tech-science

Does This 7,000-Year-Old Poop Belong to a Human or Dog? Machine Learning Has the Answer

Scientists collect so much ancient poop that they designed an AI to tell ancient dog and human feces apart based on preserved DNA.
19 April 2020, 2:22am
​Coprolites from China. Image: Jada Ko, courtesy of the Anhui Provincial Institute of Cultural Relics and Archaeology
Coprolites from China. Image: Jada Ko, courtesy of the Anhui Provincial Institute of Cultural Relics and Archaeology

Humans and domestic dogs share a deep bond that dates back at least 12,000 years. Evidence of this intertwined history can be found in places that people and pups simultaneously occupied—and pooped in—according to a study published on Friday in the journal PeerJ.

It is “not uncommon for human and dog feces to co-occur at archaeological sites,” according to the study, which was led by Maxime Borry, a bioinformatics PhD student at the Max Planck Institute for the Science of Human History.

These fossilized stool samples, which are known as coprolites or paleofeces, are valuable time capsules packed with information about past life. They can even preserve DNA from the host (the pooper), as well as from the original food source and the host gut microbiome.

Because dogs often have similar diets to humans, and produced similar-looking stools, it can be difficult to distinguish between human and dog doo-doo from the past. Figuring out “the origin of feces” is further complicated by other behaviors. For instance, dogs sometimes eat human poop and humans sometimes eat dog meat, both of which lead to paleofeces with mixed DNA.

To solve this problem, Borry and his colleagues developed coproID, a bioinformatics method that can predict whether a coprolite was produced by a dog or a human. As outlined in the new paper, coproID uses machine learning software to compare ancient host DNA with DNA in modern feces, enabling it to distinguish between the two hosts in most cases.

“CoproID is the first line of identification in coprolite analysis to confirm that what we’re looking for is actually human, or a dog if we’re interested in dogs,” Borry said in a call.

The team tested out the new method on 20 samples—some of which date back 7,200 years—sourced from 10 archaeological sites in Mexico, China, and across Europe. Thirteen of them were paleofeces and seven were sedimentary samples that were included to make sure coproID could distinguish non-feces from feces.

CoproID successfully identified five of the paleofeces samples as human, two as canine, and flagged the other six coprolites as unknown (it also accurately ruled out the non-feces samples).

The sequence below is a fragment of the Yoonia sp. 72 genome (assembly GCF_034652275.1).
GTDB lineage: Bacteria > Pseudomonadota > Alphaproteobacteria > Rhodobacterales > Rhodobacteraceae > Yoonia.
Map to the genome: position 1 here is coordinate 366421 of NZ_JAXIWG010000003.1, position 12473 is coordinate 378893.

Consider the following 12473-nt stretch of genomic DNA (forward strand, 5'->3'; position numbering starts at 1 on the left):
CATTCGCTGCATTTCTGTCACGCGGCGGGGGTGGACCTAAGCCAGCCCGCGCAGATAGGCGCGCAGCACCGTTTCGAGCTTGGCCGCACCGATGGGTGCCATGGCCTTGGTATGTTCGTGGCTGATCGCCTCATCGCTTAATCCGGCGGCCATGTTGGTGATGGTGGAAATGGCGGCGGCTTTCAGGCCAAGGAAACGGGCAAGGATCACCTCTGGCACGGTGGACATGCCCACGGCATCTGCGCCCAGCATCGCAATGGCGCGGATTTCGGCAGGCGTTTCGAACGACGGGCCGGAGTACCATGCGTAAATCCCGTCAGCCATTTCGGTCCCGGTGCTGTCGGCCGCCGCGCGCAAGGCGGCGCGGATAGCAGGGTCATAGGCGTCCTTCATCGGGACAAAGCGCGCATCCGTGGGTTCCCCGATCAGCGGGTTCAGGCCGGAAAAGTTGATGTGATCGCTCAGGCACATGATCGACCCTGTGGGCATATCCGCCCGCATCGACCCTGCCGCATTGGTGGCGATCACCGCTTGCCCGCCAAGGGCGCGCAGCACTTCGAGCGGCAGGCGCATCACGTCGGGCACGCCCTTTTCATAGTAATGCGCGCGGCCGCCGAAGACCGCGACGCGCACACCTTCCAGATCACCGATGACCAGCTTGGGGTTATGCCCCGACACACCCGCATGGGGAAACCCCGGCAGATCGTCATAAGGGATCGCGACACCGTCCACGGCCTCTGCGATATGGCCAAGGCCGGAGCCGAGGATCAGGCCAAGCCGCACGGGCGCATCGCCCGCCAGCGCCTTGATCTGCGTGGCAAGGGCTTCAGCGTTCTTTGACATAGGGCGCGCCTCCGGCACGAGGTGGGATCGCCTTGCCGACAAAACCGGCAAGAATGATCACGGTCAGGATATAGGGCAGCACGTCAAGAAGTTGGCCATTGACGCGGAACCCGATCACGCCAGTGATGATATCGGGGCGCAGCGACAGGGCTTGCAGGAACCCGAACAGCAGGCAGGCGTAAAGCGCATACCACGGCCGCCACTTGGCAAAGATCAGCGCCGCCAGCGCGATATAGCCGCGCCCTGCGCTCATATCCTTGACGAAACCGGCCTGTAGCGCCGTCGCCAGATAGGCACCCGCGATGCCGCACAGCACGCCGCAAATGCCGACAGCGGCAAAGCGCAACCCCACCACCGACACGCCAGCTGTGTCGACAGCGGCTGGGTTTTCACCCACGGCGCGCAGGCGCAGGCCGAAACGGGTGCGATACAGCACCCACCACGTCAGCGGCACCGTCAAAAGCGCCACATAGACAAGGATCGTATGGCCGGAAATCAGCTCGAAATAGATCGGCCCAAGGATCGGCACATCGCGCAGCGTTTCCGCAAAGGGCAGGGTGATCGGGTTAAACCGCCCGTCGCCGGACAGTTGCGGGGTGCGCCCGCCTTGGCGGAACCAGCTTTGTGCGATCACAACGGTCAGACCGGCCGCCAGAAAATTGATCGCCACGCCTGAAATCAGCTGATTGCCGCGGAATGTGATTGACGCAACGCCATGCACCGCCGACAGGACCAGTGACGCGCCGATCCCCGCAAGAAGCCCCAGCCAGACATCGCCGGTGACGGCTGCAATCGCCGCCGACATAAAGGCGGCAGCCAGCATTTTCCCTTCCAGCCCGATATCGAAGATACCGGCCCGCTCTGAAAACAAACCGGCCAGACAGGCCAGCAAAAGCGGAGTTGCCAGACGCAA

Three of the unidentified coprolites didn’t contain enough preserved microbe DNA to make a clear call. The remaining three, which came from a 1,300-year-old site in Mexico, had a gut microbiome that matched humans, but was also puzzlingly high in dog DNA.

“Classified as ‘uncertain,’ there are two possible explanations for these samples,” Borry’s team said in the study. “First, these feces could have originated from a human who consumed a recent meal of canine meat.”

“Alternatively, these feces could have originated from a canine whose microbiome composition is shifted relative to that of the reference metagenomes used in our training set,” the researchers added.

In other words, the feces may be from a dog with a distinct microbiome compared to most modern dogs. A free-ranging canine with a subsistence diet based on urban scavenging or hunting in the wild would probably develop very different microbes in its gut compared to dogs that eat pet food on a regular schedule.

“There is not so much known about the microbiome of dogs,” Borry said. “We are hoping that someone does definitively look at the diversity of the dog gut microbiome because this would allow us to make a much better estimation of whether coprolites are coming from humans or dogs.”

To that point, Borry and his colleagues intend to continue integrating new information into coproID so it can make better identifications about host identities. In addition to distinguishing between species, the method could also help researchers to reconstruct the evolutionary history of the human microbiome over the past several thousand years.

When movies feature archaeologists, they are usually on the prowl for opulent artifacts, lost cities, or the tombs of charismatic ancient leaders. But in real life, one of the most valuable things that an archaeologist can discover is a good old-fashioned turd. Now, scientists have one more way to study these fascinating poops of the past.

This article originally appeared on VICE US.